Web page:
What is Nuclear Medicine?
Nuclear Medicine is a type of medical imaging that uses small amounts of radioisotopes (radioactive material) to diagnose various types of conditions. These include organ function, blood flow, detecting tumors, infections, and fractures.
How Does Nuclear Medicine Work? Nuclear medicine procedures require an injection of a radioisotope (radioactive material) which are called radiopharmaceuticals. Most radiopharmaceuticals leave the body within 2-3 days. Depending on which type of radioisotope used, this agent will accumulate in a specific organ or tissue that are called tracers. These tracers tag themselves to the effected body part. When it is time for the imaging to begin, the gamma camera will take a series of images based on where the tracer is emitting from. These images are then assessed for information such as organ function and structure.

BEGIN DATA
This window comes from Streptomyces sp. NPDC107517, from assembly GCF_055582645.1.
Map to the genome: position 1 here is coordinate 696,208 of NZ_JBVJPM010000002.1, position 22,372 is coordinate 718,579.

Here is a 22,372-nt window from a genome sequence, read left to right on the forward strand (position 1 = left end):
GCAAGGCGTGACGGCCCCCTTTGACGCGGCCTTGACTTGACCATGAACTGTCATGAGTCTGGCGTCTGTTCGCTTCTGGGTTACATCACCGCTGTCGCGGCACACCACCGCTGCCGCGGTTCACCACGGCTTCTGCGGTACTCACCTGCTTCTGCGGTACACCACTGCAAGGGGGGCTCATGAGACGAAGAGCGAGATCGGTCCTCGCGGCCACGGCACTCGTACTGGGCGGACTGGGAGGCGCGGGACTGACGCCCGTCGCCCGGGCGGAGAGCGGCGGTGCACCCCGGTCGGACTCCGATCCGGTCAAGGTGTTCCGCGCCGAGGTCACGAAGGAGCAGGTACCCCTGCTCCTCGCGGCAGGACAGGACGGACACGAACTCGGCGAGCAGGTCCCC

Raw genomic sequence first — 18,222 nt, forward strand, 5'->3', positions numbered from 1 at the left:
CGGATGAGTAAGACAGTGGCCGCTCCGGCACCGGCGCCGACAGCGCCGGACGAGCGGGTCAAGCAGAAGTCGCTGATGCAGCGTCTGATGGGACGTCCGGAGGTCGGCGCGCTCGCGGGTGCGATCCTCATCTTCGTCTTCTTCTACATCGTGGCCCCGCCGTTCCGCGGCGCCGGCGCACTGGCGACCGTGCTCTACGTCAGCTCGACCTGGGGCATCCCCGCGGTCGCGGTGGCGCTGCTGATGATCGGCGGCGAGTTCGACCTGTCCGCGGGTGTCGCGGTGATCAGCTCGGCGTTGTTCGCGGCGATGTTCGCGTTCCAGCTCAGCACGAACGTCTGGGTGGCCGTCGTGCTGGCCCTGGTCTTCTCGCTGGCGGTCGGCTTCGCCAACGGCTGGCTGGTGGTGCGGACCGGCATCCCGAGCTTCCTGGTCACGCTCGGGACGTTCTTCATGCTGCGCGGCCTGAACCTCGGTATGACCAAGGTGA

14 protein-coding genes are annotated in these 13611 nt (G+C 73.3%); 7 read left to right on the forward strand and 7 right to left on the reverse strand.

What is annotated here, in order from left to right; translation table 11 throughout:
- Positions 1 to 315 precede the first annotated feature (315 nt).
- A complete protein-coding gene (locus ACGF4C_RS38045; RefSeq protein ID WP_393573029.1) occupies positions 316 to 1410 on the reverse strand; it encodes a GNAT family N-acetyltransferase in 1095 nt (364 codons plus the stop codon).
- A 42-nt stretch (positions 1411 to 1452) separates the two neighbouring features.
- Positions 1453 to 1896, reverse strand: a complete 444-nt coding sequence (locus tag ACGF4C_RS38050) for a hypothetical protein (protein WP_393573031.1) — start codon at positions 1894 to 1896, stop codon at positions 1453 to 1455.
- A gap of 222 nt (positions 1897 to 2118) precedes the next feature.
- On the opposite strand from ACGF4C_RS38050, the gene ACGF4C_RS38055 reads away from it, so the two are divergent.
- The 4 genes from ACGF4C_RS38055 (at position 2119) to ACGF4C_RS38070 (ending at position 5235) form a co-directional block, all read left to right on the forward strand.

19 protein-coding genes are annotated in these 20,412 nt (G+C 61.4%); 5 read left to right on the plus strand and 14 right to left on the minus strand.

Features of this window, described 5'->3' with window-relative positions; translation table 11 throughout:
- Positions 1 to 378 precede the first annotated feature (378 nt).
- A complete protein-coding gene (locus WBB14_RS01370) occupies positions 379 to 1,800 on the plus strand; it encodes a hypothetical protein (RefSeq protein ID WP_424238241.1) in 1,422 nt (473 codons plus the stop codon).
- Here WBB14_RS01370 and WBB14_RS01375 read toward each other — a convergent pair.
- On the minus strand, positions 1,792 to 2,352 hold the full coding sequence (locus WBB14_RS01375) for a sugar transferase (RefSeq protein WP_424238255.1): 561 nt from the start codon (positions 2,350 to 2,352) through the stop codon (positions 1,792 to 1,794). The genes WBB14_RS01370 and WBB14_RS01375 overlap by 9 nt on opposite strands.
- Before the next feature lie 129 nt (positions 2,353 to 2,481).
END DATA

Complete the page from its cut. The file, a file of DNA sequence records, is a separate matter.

We preform nuclear medicine procedures each Thursday. To schedule an appointment or to find out more information, please call (254) 386-1536.